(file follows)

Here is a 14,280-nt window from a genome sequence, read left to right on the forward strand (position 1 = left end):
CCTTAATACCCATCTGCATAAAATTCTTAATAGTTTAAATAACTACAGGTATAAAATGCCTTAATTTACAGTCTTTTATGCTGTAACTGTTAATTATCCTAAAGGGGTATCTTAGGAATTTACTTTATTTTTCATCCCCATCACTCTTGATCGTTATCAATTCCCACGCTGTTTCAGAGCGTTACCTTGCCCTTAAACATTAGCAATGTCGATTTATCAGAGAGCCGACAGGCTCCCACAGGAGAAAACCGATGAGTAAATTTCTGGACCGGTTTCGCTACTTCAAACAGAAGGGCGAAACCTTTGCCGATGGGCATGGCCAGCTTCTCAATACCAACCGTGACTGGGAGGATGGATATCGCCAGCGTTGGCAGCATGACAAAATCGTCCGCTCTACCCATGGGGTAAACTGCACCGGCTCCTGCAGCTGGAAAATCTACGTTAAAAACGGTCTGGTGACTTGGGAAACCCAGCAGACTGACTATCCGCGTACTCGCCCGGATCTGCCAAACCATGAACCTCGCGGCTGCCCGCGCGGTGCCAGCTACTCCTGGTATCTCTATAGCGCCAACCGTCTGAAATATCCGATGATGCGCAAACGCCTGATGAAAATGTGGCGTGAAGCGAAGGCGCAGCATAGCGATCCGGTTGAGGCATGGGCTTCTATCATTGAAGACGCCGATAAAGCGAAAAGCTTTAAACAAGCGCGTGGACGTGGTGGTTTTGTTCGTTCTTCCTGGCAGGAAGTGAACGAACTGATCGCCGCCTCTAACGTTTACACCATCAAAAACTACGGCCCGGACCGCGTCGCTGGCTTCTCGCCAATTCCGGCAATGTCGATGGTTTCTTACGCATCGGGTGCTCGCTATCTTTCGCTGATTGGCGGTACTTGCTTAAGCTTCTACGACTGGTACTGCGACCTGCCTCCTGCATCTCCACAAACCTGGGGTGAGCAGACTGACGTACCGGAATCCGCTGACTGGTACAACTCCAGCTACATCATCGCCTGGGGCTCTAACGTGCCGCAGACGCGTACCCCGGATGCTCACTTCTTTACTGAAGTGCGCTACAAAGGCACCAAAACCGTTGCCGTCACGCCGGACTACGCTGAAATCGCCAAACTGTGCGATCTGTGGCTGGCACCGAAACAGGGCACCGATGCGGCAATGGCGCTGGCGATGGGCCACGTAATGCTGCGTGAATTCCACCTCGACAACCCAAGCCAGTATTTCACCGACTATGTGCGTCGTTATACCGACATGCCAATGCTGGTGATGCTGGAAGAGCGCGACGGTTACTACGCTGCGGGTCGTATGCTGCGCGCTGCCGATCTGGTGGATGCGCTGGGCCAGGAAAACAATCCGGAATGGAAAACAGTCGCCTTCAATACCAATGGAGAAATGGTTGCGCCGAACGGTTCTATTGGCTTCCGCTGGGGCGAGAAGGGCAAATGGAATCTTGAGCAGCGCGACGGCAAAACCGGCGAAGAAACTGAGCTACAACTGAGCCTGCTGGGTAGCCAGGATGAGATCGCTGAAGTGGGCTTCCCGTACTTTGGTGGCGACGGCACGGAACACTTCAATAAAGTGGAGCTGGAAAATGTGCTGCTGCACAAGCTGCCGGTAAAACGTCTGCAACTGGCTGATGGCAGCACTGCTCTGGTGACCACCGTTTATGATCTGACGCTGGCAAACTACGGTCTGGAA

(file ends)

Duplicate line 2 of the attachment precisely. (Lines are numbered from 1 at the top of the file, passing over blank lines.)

CCTTAATACCCATCTGCATAAAATTCTTAATAGTTTAAATAACTACAGGTATAAAATGCCTTAATTTACAGTCTTTTATGCTGTAACTGTTAATTATCCTAAAGGGGTATCTTAGGAATTTACTTTATTTTTCATCCCCATCACTCTTGATCGTTATCAATTCCCACGCTGTTTCAGAGCGTTACCTTGCCCTTAAACATTAGCAATGTCGATTTATCAGAGAGCCGACAGGCTCCCACAGGAGAAAACCGATGAGTAAATTTCTGGACCGGTTTCGCTACTTCAAACAGAAGGGCGAAACCTTTGCCGATGGGCATGGCCAGCTTCTCAATACCAACCGTGACTGGGAGGATGGATATCGCCAGCGTTGGCAGCATGACAAAATCGTCCGCTCTACCCATGGGGTAAACTGCACCGGCTCCTGCAGCTGGAAAATCTACGTTAAAAACGGTCTGGTGACTTGGGAAACCCAGCAGACTGACTATCCGCGTACTCGCCCGGATCTGCCAAACCATGAACCTCGCGGCTGCCCGCGCGGTGCCAGCTACTCCTGGTATCTCTATAGCGCCAACCGTCTGAAATATCCGATGATGCGCAAACGCCTGATGAAAATGTGGCGTGAAGCGAAGGCGCAGCATAGCGATCCGGTTGAGGCATGGGCTTCTATCATTGAAGACGCCGATAAAGCGAAAAGCTTTAAACAAGCGCGTGGACGTGGTGGTTTTGTTCGTTCTTCCTGGCAGGAAGTGAACGAACTGATCGCCGCCTCTAACGTTTACACCATCAAAAACTACGGCCCGGACCGCGTCGCTGGCTTCTCGCCAATTCCGGCAATGTCGATGGTTTCTTACGCATCGGGTGCTCGCTATCTTTCGCTGATTGGCGGTACTTGCTTAAGCTTCTACGACTGGTACTGCGACCTGCCTCCTGCATCTCCACAAACCTGGGGTGAGCAGACTGACGTACCGGAATCCGCTGACTGGTACAACTCCAGCTACATCATCGCCTGGGGCTCTAACGTGCCGCAGACGCGTACCCCGGATGCTCACTTCTTTACTGAAGTGCGCTACAAAGGCACCAAAACCGTTGCCGTCACGCCGGACTACGCTGAAATCGCCAAACTGTGCGATCTGTGGCTGGCACCGAAACAGGGCACCGATGCGGCAATGGCGCTGGCGATGGGCCACGTAATGCTGCGTGAATTCCACCTCGACAACCCAAGCCAGTATTTCACCGACTATGTGCGTCGTTATACCGACATGCCAATGCTGGTGATGCTGGAAGAGCGCGACGGTTACTACGCTGCGGGTCGTATGCTGCGCGCTGCCGATCTGGTGGATGCGCTGGGCCAGGAAAACAATCCGGAATGGAAAACAGTCGCCTTCAATACCAATGGAGAAATGGTTGCGCCGAACGGTTCTATTGGCTTCCGCTGGGGCGAGAAGGGCAAATGGAATCTTGAGCAGCGCGACGGCAAAACCGGCGAAGAAACTGAGCTACAACTGAGCCTGCTGGGTAGCCAGGATGAGATCGCTGAAGTGGGCTTCCCGTACTTTGGTGGCGACGGCACGGAACACTTCAATAAAGTGGAGCTGGAAAATGTGCTGCTGCACAAGCTGCCGGTAAAACGTCTGCAACTGGCTGATGGCAGCACTGCTCTGGTGACCACCGTTTATGATCTGACGCTGGCAAACTACGGTCTGGAA